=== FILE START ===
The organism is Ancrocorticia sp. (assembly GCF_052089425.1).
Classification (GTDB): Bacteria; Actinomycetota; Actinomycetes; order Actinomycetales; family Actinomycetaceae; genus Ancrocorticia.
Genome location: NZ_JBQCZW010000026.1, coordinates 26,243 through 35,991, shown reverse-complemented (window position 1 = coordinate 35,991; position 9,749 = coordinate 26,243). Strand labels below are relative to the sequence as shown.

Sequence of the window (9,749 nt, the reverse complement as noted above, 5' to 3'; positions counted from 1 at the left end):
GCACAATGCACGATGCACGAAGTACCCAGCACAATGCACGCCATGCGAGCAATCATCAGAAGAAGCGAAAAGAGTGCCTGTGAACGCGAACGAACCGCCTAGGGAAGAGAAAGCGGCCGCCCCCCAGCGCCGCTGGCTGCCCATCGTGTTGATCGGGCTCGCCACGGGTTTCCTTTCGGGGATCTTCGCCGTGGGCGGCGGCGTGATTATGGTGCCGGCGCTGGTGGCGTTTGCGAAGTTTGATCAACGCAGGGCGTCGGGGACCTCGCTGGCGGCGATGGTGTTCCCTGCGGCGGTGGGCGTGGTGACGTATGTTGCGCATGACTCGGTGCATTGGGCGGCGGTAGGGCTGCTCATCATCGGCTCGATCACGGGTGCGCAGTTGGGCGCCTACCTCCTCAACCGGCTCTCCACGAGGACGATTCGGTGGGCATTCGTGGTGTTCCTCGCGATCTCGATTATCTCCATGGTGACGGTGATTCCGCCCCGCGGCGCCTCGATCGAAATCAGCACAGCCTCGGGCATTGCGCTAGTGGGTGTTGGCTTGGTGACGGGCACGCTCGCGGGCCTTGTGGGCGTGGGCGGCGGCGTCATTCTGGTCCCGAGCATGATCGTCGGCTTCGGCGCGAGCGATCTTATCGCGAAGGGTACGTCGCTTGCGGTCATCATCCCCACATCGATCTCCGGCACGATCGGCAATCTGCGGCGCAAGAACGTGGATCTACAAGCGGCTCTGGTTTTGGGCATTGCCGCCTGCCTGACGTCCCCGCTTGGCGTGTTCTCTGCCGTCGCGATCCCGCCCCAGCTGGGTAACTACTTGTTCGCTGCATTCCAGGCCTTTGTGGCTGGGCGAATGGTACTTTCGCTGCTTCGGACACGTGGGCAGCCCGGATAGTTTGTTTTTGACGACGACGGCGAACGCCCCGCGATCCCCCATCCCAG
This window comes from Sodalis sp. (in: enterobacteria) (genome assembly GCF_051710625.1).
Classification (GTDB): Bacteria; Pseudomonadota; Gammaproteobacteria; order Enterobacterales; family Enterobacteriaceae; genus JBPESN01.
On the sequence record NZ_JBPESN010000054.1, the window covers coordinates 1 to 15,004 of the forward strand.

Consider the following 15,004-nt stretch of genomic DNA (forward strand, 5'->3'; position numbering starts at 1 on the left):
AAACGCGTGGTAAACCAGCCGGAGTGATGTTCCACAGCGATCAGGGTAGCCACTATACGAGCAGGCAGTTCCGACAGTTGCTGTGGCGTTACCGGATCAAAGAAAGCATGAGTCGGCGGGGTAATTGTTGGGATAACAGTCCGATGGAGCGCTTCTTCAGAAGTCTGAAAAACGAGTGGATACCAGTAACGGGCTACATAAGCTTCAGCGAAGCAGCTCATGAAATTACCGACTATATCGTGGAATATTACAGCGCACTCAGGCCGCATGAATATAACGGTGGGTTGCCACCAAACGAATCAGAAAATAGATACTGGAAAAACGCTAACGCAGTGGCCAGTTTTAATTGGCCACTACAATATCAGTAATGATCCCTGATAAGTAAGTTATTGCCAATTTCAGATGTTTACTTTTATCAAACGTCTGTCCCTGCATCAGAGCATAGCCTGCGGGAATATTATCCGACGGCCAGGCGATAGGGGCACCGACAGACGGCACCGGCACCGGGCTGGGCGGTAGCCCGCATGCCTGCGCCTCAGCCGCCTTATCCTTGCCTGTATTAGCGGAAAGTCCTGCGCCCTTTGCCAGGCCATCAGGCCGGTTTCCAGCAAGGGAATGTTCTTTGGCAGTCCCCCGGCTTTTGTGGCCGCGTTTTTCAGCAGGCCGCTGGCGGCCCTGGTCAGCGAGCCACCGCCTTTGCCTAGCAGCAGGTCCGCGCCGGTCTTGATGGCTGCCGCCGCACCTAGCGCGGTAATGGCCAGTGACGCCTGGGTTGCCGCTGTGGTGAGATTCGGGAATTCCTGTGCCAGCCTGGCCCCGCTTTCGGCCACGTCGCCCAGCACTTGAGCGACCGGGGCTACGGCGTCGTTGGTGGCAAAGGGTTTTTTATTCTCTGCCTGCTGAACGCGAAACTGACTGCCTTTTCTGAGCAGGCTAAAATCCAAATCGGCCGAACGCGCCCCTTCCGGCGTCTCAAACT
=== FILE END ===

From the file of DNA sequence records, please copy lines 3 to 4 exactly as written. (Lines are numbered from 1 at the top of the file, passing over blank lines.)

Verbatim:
Genome location: NZ_JBQCZW010000026.1, coordinates 26,243 through 35,991, shown reverse-complemented (window position 1 = coordinate 35,991; position 9,749 = coordinate 26,243). Strand labels below are relative to the sequence as shown.

Sequence of the window (9,749 nt, the reverse complement as noted above, 5' to 3'; positions counted from 1 at the left end):